Google Transparency Project declines to reveal who funded its research into digital giant's grants to academia

Google Transparency Project declines to reveal who funded its research into digital giant's grants to academia

The Google Transparency Project has published in-depth analysis of the way the digital giant gives extensive funding to academic research which supports its world view.

But the project has declined to reveal the source of its own funding.

The Good Transparency Project is run by the US-based Campaign for Accountability.

It revealed last week that it had identified 330 research papers published between 2005 and 2017 on “public policy matters of interest to Google that were in some way funded by the company”.

It said: “The academic papers examined encompassed a wide range of policy and legal issues of critical importance to Google’s bottom line, including antitrust, privacy, net neutrality, search neutrality, patents and copyright. They were also tied to specific issues that Google sought to influence.

“The number of Google-funded studies tended to spike during moments when its business model came under threat from regulators—or when the company had opportunities to push for regulations on its competitors.”

The source of funding for the Google Research Project is not apparent on its website.

When Press Gazette asked who funds it we received this response from executive director Daniel Stevens.

He said: “We think our work speaks for itself.  Over the past 18 months, the Google Transparency Project has documented more than 425 White House meetings by Google lobbyists, 250 revolving door hires between Google and government and more than 325 academic papers paid for by the company to help advance its policy interests.

“All of the underlying data is published on the site, along with more than 40,000 pages of Google emails with US government officials.

“The data in the report has also been subject to analysis by The Wall Street Journal, which cited the data in its own investigative article today.”

The Times reported last month on Google’s extensive lobbying efforts to safeguard its lucrative monopoly position as the dominant internet search engine in the world.

Public disclosures reveal it has spent €4.25m lobbying the European Union in the last year alone and has 14 people directly involved in lobbying the EU. Last year Google’s staff held 124 meetings with European commissioners and their closest advisers.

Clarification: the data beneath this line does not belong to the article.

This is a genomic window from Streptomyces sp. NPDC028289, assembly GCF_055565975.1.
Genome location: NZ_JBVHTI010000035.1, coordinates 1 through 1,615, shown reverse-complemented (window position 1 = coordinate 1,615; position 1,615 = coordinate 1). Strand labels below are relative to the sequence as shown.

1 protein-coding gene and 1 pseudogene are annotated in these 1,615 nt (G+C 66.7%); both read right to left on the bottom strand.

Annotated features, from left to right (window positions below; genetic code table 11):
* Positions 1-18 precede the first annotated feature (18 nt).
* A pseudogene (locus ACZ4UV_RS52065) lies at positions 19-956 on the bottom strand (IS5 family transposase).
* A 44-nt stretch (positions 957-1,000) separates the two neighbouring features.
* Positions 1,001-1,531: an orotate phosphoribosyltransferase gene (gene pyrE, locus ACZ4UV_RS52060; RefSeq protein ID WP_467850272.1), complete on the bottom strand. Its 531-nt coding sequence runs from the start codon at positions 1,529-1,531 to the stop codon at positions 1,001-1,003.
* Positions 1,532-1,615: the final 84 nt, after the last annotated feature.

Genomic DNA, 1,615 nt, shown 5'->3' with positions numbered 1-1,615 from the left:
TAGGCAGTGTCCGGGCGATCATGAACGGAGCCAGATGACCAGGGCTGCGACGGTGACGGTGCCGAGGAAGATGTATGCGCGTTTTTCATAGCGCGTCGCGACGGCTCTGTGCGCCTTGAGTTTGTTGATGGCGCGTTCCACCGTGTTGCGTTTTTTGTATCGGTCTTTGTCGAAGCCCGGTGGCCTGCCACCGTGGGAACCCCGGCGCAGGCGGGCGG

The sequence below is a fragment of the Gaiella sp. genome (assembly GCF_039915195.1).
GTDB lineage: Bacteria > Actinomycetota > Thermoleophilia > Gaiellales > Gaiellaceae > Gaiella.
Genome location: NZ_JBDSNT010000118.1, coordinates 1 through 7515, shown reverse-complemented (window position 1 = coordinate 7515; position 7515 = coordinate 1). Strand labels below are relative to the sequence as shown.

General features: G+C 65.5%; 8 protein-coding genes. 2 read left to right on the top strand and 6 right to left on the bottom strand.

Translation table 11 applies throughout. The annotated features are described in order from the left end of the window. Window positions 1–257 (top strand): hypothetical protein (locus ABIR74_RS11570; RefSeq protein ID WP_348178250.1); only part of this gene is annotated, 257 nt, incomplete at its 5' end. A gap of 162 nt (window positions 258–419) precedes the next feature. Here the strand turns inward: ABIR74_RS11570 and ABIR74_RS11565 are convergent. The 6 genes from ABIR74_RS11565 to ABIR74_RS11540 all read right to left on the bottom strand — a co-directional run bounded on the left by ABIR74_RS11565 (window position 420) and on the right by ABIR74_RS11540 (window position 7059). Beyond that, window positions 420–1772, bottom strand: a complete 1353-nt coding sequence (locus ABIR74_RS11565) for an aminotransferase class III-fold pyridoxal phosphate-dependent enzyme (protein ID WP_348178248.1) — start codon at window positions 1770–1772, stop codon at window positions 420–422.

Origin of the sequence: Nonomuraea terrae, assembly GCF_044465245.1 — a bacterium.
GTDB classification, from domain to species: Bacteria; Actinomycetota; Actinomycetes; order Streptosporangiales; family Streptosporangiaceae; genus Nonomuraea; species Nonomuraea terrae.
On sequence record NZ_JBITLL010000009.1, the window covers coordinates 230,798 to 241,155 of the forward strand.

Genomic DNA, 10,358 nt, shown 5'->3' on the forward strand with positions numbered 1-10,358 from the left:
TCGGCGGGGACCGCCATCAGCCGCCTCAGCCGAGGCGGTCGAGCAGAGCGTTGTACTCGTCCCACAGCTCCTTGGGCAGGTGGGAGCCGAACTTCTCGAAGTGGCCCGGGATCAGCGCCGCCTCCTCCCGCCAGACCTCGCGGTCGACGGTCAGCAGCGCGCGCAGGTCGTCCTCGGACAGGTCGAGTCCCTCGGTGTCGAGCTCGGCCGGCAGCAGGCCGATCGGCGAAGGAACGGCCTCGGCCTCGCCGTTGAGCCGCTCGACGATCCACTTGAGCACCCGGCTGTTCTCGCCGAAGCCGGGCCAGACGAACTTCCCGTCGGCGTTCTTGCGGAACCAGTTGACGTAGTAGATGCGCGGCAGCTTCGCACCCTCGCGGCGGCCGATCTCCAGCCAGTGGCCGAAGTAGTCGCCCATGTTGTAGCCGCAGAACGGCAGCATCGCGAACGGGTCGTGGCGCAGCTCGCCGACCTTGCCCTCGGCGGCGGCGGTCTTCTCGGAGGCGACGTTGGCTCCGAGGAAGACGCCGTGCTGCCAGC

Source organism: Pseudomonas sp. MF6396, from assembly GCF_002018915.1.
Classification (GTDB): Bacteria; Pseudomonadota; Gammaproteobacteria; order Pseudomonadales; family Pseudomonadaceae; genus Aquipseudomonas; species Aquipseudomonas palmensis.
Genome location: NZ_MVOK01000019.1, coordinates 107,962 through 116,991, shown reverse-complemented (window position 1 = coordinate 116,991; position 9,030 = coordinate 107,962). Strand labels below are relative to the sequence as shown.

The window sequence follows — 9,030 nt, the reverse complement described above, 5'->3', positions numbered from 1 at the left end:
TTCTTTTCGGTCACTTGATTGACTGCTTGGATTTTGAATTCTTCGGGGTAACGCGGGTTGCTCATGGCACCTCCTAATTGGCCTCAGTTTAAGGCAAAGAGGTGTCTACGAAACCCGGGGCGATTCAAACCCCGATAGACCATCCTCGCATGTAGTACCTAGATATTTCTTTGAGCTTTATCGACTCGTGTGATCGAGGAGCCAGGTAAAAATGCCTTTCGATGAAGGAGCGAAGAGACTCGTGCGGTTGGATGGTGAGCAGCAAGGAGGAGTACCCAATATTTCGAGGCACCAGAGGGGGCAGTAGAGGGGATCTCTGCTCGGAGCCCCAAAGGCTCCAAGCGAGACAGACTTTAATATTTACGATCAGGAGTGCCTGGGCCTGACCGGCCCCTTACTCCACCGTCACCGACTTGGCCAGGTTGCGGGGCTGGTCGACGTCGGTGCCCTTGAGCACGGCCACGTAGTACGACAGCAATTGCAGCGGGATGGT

Google also has a history senior government communications advisers.

Citing research by Transparency International, more than half Google’s most senior lobbyists in Brussels previously worked for the EU.

Google parent company Alphabet made £20.7bn profit in 2016. Press Gazette research suggests that Google is by far the dominant force in UK advertising, taking around £5bn in ad revenue last year (around half the total spent on digital advertising in the UK).

Press Gazette’s Duopoly campaign highlights concerns that by 2020 Google and Facebook are expected to take 71 per cent of UK digital advertising, leaving little space in the market for news publishers.

A Google spokesperson said: “Ever since Google was born out of Stanford’s Computer Science department, we’ve maintained strong relations with universities and research institutes, and have always valued their independence and integrity.

“We’re happy to support academic researchers across computer science and policy topics, including copyright, free expression and surveillance, and to help amplify voices that support the principles of an open internet.

“And unlike our competitors who fund the Campaign for Accountability, we expect and require our grantees to disclose their funding.”

Google has expanded on this in a blog post.

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